Accurate determination of remaining oil saturation is critical for the successful implementation of enhanced recovery programs planned for the Yates field. Determination of oil saturation in this strongly heterogeneous, mixed-wet, and vuggy carbonate reservoir, however, is difficult. Conventional methods generally fail to produce robust results because of the variations in the Archie exponents m, and n, both in space and time. The saturation variations originate from the double displacement processes employed for improved recovery, which have generated a sizable gas cap and a moving oil/water contact.
Because of its direct reservoir fluid characterization capabilities, NMR logging was earlier identified as a potential alternative for the direct determination of remaining oil saturation at the Yates Field. A series of MRIL logs was run in 1998, where the main objective of the logging program was to exploit the diffusion contrast between oil and water. Results from this logging program were unsatisfactory because the apparent T2 contrast between the oil and water phases was not sufficiently large to allow an accurate determination of the various fluid fractions.
An extensive modeling study was then initiated to study the feasibility of NMR logging for oil saturation measurements. Existing MRIL logs and limited laboratory data were used as input into the models. Modeling showed that interecho times in excess of 6 ms. could increase the apparent T2 contrast between the oil and water phases. However, modeling also showed that such an increase in T2 contrast would be accompanied by severely lowered T2 resolution, which would in turn increase the uncertainty in computed saturations. Further modeling showed that the combination of higher magnetic field gradients and long interecho times could yield sufficient T2 contrast without compromising T2 resolution. It was then decided to modify an existing MRIL-C tool to achieve these objectives.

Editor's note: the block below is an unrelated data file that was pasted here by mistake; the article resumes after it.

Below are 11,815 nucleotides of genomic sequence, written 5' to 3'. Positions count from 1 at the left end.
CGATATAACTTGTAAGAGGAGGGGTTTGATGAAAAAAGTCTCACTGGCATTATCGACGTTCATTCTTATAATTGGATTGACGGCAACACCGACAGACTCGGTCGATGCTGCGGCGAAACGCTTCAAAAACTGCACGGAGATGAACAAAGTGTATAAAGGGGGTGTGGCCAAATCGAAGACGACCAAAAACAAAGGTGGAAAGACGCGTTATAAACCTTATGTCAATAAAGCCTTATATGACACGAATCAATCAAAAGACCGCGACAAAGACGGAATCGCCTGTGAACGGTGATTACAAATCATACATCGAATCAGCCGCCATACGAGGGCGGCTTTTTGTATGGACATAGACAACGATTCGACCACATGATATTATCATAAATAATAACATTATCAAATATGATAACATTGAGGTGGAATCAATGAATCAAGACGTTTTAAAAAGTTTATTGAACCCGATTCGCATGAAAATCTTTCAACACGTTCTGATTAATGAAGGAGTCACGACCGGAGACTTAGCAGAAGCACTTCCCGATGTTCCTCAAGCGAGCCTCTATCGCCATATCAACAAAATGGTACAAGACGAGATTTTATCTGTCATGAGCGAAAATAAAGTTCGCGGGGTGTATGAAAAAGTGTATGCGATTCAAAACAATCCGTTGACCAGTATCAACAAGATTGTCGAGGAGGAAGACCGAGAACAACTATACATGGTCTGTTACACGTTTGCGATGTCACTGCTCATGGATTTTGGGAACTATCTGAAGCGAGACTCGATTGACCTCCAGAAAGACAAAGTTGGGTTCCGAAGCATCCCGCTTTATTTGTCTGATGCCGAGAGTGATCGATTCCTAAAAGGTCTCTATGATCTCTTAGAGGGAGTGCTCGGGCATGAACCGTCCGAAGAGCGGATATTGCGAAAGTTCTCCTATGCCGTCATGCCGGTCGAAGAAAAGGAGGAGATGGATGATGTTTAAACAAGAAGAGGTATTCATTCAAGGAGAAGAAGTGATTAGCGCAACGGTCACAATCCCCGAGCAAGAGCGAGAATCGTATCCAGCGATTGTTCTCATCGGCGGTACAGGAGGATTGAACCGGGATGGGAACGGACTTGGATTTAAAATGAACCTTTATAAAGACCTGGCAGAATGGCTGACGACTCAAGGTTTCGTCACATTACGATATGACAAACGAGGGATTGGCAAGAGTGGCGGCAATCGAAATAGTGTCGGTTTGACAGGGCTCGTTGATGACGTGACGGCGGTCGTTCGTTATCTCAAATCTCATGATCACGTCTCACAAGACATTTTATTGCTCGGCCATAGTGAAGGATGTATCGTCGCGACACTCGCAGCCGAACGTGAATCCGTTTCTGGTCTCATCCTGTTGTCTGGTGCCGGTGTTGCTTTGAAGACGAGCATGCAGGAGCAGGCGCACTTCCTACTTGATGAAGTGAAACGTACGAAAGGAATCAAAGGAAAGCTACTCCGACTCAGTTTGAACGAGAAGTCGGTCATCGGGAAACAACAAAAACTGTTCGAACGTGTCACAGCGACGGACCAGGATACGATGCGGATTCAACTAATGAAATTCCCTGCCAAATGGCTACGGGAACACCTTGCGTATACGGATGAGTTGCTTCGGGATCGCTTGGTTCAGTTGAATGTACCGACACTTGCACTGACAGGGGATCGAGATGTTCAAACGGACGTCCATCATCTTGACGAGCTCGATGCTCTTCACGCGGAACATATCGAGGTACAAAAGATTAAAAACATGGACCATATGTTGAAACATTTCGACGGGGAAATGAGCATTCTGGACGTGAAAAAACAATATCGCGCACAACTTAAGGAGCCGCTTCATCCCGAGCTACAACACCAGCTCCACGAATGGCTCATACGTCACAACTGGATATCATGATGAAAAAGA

An observation well that was included in the 1998 program was relogged in late 1999 with the specially configured MRIL-C tool. Interpretation of the data acquired with this special tool and the remaining oil saturation determined from an NMR only technique agreed very well with the existing field model and petrophysical data. Expansion of the pilot study to a multiple-well evaluation program is currently being planned.
The Yates Field lies near the southern termination of the Central Basin Platform, between the twin Permian Basins of West Texas1. It produces primarily from the middle Permian-age San Andres Formation, which comprises a series of mostly massive dolomite layers. The reservoir has a complex diagenetic history, including extensive karstification and fracturing which have made it a world class deposit.
The average porosity in the field is 15%, and the predominant pore textures vary from sucrosic (intercrystalline) to moldic, from vuggy to cavernous. While the average matrix permeability is in the order of 100 md, reservoir flow is dominated by fracture flow. Fracture porosity averages 2% with permeabilities exceeding 1 darcy.
After many years of production, a secondary gas cap has evolved in the reservoir, and a moderately strong aquifer has invaded from below. These natural forces have led to the current production method of double-displacement: displacing oil with water from below, followed by artificial inflation of the gas cap to force gravity drainage. Other enhanced production methods that have been utilized in the field include polymer-augmented water flood, extraneous gas injection, CO2 flooding, and a current steam injection pilot.